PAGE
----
Student Perceptions of Integrative Field Seminar: A Comparison of Three Models

Helen Harris, Dennis Myers
2013 Administrative Issues Journal Education Practice and Research  
Student perceptions of 63 concentration year MSW students, grades, and faculty perceptions were examined to evaluate differences in educational outcomes and in learning experiences among a traditional classroom model, a mixed or hybrid model, and a webinar online model for delivery of integrative field seminars. No significant differences were found in the grades among the three models. Findings showed strong support for the traditional model for students in local field internships and the
more » ... nships and the webinar model for students in distant site placements. Reciprocity among students and faculty was a major factor in seminar integration and effectiveness, regardless of the mode of delivery. INTEGRATIVE FIELD SEMINARS T here is arguably no more exciting time in social work education than the field practicum or internship. The integrative seminar is central to the interplay between classroom curriculum and field practicum. As students seek field internships in distant site locations, delivering the integrative field seminar is increasingly challenging. Phone-in participation in traditional seminars and on-line field seminars are approaches to providing the seminar to students placed away from the campus. The question, however, is whether or not they are educationally equivalent. Do students who are not "in the classroom" for integrative seminars receive the same benefits from the seminar experience? This study examines one program's attempt to address these questions. Why Have Field Seminars Anyway? According to Wayne, Bogo, and Raskin (2010) and Birkenmaier and Berg-Weger (2007) , the seminar is a specific method for meeting CSWE mandates that programs ensure the integration of theory and practice. The field seminar provides a forum to share field learning, explore values and ethics, discuss and compare policies and procedures in agencies, examine evidence informed practices, evaluate personal responses, and facilitate networking. Seminars provide safe environments for discussion of field experiences, processing of feelings, and examination of best practices. Most programs provide weekly or bi-weekly integrative seminar meetings to process field experiences and share case (identities disguised) issues and resolution (Favier, Eisengart, & Colonna, 2000). Accreditation In the latest iteration of the Educational Policy and Accreditation Standards (EPAS) provided by the Council on Social Work Education (CSWE), field education is identified as the signature pedagogy of social work education. For many programs, the field experience is the final educational experience in the curriculum and includes the summative evaluation of the students' demonstration of competencies. Current accreditation standards address the integration of field education with the program curriculum in this way: Field education is an integral component of social work education anchored in the mission, goals, and educational level of the program. It occurs in settings that reinforce students' identification with the purposes, values, and ethics of the profession; fosters the integration of empirical and practice-based knowledge; and promotes the development of professional competence. (CSWE, 2008)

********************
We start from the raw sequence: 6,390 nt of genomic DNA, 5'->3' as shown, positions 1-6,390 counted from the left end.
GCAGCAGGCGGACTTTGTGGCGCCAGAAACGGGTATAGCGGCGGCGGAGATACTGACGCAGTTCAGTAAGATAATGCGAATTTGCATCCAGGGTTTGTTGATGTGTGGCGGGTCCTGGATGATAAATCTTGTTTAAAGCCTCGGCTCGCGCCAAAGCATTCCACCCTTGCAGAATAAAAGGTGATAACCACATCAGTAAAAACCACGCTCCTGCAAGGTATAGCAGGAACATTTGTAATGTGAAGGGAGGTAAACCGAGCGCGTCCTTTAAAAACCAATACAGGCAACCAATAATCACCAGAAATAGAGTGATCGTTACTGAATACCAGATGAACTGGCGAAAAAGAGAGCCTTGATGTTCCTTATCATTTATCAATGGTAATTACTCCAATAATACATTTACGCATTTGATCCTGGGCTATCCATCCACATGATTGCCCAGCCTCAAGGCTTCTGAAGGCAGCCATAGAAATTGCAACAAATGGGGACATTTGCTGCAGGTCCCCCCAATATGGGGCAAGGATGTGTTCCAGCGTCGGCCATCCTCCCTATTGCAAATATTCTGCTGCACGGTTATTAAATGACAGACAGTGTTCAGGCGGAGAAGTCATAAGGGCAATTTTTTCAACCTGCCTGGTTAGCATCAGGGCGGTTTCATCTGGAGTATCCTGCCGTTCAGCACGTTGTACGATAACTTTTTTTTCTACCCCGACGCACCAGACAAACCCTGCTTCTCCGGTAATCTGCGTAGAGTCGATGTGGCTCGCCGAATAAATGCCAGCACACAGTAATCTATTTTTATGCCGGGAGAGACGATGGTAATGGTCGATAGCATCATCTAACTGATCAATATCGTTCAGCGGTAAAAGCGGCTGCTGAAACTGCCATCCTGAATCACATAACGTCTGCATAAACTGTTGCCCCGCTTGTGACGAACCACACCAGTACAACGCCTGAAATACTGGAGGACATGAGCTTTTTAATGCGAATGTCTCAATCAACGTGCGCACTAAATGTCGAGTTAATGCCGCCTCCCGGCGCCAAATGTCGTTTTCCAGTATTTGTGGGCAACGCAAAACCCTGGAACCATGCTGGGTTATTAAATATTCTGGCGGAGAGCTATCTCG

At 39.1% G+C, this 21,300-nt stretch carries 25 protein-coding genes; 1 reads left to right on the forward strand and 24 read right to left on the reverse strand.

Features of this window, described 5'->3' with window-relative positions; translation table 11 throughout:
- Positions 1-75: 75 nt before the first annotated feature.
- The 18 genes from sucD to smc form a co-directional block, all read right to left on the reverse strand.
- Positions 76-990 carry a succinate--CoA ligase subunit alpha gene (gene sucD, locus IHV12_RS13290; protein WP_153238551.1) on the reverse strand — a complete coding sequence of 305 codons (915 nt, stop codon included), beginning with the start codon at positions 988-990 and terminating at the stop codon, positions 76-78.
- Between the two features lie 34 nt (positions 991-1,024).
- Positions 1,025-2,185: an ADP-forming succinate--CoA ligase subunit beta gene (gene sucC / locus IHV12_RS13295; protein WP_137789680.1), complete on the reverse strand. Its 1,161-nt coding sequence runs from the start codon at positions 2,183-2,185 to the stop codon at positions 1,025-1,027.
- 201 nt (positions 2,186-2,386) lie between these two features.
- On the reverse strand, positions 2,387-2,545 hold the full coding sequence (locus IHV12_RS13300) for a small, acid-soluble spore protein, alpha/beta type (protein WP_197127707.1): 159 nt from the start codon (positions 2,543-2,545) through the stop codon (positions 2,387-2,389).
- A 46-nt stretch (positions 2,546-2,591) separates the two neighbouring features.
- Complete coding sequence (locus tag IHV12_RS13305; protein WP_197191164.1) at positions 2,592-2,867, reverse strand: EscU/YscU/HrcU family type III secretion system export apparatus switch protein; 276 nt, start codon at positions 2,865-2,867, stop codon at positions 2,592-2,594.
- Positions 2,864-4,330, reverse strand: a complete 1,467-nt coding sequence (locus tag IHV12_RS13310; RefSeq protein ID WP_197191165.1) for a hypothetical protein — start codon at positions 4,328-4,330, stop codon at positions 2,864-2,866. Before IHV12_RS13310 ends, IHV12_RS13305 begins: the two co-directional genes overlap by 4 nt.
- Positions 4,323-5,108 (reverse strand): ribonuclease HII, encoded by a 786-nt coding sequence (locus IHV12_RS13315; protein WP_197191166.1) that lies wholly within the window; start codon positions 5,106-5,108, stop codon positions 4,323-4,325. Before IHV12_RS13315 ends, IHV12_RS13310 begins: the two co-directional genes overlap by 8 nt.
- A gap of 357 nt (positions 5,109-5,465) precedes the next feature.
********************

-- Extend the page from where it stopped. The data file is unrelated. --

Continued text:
doi:10.5929/2013.3.2.3 fatcat:36ckgvdkr5dcjgsetnetiaqpgq